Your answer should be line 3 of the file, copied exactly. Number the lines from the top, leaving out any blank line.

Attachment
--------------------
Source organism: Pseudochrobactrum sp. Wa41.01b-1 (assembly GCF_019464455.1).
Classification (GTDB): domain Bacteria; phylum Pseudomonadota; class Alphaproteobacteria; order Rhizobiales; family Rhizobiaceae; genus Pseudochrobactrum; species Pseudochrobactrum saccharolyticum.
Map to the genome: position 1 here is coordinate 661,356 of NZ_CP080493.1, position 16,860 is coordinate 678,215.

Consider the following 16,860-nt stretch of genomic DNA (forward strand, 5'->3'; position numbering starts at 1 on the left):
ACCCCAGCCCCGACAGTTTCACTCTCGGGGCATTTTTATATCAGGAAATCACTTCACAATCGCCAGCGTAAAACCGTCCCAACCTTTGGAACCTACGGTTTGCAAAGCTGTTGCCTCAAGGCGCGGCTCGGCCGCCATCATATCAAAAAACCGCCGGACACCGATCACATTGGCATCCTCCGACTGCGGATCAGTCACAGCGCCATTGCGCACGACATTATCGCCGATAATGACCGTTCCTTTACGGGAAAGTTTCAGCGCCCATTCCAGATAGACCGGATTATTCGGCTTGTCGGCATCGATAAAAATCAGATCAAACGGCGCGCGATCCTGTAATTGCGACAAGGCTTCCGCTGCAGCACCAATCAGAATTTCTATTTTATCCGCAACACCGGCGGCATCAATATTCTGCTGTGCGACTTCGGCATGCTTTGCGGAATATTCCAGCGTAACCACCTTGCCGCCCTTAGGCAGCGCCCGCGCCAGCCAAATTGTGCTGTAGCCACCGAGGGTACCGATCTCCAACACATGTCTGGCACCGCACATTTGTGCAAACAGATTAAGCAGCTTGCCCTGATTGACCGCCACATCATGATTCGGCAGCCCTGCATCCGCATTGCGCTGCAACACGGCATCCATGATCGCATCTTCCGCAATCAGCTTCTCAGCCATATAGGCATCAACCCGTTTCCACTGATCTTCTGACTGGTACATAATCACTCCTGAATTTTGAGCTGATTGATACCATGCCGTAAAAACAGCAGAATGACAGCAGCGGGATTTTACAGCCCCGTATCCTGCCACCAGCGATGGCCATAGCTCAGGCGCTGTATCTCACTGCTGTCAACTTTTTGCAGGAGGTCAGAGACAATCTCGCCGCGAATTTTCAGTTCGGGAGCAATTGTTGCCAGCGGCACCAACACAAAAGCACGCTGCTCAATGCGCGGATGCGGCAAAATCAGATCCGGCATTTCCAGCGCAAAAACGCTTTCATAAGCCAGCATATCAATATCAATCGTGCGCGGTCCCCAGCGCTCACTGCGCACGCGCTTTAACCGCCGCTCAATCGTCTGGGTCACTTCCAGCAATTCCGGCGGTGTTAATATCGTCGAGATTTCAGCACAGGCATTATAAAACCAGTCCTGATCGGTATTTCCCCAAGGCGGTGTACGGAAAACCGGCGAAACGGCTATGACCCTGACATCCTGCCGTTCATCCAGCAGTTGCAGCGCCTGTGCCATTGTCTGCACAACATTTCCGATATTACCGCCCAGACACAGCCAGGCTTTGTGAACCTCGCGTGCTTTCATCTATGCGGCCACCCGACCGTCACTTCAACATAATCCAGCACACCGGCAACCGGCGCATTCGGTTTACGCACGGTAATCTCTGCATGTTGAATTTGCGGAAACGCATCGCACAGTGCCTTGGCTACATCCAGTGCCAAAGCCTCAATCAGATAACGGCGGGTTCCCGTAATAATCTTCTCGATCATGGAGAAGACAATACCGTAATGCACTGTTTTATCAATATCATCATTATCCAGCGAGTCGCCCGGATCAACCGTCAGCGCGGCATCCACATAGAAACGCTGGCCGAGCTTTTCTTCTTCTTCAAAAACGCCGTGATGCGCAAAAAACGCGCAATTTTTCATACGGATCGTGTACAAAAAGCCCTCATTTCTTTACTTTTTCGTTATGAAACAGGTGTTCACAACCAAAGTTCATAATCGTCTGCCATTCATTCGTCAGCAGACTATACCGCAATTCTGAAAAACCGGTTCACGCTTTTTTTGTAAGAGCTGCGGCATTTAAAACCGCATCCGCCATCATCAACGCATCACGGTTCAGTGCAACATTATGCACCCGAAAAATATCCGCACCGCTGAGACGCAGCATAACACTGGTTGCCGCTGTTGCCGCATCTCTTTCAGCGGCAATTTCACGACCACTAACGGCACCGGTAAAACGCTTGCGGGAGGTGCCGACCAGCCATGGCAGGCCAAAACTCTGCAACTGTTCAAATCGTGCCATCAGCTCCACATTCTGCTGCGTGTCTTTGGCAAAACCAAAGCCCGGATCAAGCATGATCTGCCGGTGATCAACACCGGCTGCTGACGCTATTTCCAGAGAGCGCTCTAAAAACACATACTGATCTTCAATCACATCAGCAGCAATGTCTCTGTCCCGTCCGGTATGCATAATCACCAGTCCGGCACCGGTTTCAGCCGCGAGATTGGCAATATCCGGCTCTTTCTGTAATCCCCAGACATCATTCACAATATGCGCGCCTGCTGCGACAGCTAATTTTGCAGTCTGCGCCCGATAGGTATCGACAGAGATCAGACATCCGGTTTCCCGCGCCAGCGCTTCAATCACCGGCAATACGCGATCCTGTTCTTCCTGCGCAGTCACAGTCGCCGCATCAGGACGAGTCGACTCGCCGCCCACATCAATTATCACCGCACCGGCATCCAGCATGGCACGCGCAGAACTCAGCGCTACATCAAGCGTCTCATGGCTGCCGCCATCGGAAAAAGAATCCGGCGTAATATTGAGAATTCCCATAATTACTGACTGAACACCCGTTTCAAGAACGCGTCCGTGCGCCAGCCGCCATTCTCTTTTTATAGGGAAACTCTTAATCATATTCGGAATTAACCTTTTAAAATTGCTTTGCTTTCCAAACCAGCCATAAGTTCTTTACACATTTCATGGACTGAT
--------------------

Map to the genome: position 1 here is coordinate 661,356 of NZ_CP080493.1, position 16,860 is coordinate 678,215.